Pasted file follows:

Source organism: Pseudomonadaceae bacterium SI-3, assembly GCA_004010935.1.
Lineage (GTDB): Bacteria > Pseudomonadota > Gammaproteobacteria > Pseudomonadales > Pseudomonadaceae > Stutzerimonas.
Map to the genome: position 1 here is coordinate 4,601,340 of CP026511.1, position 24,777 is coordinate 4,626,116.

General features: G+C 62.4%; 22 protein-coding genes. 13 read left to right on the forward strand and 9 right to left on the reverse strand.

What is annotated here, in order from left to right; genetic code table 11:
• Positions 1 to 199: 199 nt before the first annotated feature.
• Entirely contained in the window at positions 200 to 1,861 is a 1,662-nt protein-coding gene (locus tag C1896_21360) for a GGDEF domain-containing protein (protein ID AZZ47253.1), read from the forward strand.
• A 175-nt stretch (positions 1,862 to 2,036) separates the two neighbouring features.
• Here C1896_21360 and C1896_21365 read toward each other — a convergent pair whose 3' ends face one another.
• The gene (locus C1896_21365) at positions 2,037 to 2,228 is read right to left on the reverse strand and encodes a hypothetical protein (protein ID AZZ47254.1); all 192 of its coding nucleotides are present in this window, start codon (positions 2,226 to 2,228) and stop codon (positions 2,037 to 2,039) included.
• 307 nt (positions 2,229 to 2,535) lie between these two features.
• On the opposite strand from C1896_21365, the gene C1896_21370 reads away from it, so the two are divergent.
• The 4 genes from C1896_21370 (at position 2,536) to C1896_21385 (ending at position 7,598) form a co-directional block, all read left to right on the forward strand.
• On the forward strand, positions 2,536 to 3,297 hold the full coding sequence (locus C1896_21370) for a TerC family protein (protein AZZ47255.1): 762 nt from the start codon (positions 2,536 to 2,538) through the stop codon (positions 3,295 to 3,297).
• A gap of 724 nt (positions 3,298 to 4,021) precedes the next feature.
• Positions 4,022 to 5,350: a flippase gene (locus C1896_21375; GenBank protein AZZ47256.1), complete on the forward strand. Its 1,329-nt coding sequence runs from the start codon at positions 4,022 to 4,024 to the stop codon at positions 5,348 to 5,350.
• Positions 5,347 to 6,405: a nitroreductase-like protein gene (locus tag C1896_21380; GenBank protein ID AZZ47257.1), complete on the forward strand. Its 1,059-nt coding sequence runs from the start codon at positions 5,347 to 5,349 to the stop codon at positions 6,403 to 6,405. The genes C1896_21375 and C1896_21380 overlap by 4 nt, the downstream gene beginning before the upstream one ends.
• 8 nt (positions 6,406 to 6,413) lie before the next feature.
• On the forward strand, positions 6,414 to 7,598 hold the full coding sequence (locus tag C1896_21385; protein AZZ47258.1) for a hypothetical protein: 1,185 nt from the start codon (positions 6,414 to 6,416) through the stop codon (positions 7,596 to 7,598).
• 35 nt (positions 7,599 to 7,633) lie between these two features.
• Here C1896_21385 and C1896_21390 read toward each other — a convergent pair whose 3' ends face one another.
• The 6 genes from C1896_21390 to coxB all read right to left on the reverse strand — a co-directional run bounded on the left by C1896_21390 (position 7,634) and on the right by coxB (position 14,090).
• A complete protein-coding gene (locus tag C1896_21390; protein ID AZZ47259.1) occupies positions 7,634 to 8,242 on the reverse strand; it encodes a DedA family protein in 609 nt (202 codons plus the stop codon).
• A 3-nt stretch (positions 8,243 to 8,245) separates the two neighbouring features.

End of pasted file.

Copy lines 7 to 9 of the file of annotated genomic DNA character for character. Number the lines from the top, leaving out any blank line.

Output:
• Entirely contained in the window at positions 200 to 1,861 is a 1,662-nt protein-coding gene (locus tag C1896_21360) for a GGDEF domain-containing protein (protein ID AZZ47253.1), read from the forward strand.
• A 175-nt stretch (positions 1,862 to 2,036) separates the two neighbouring features.
• Here C1896_21360 and C1896_21365 read toward each other — a convergent pair whose 3' ends face one another.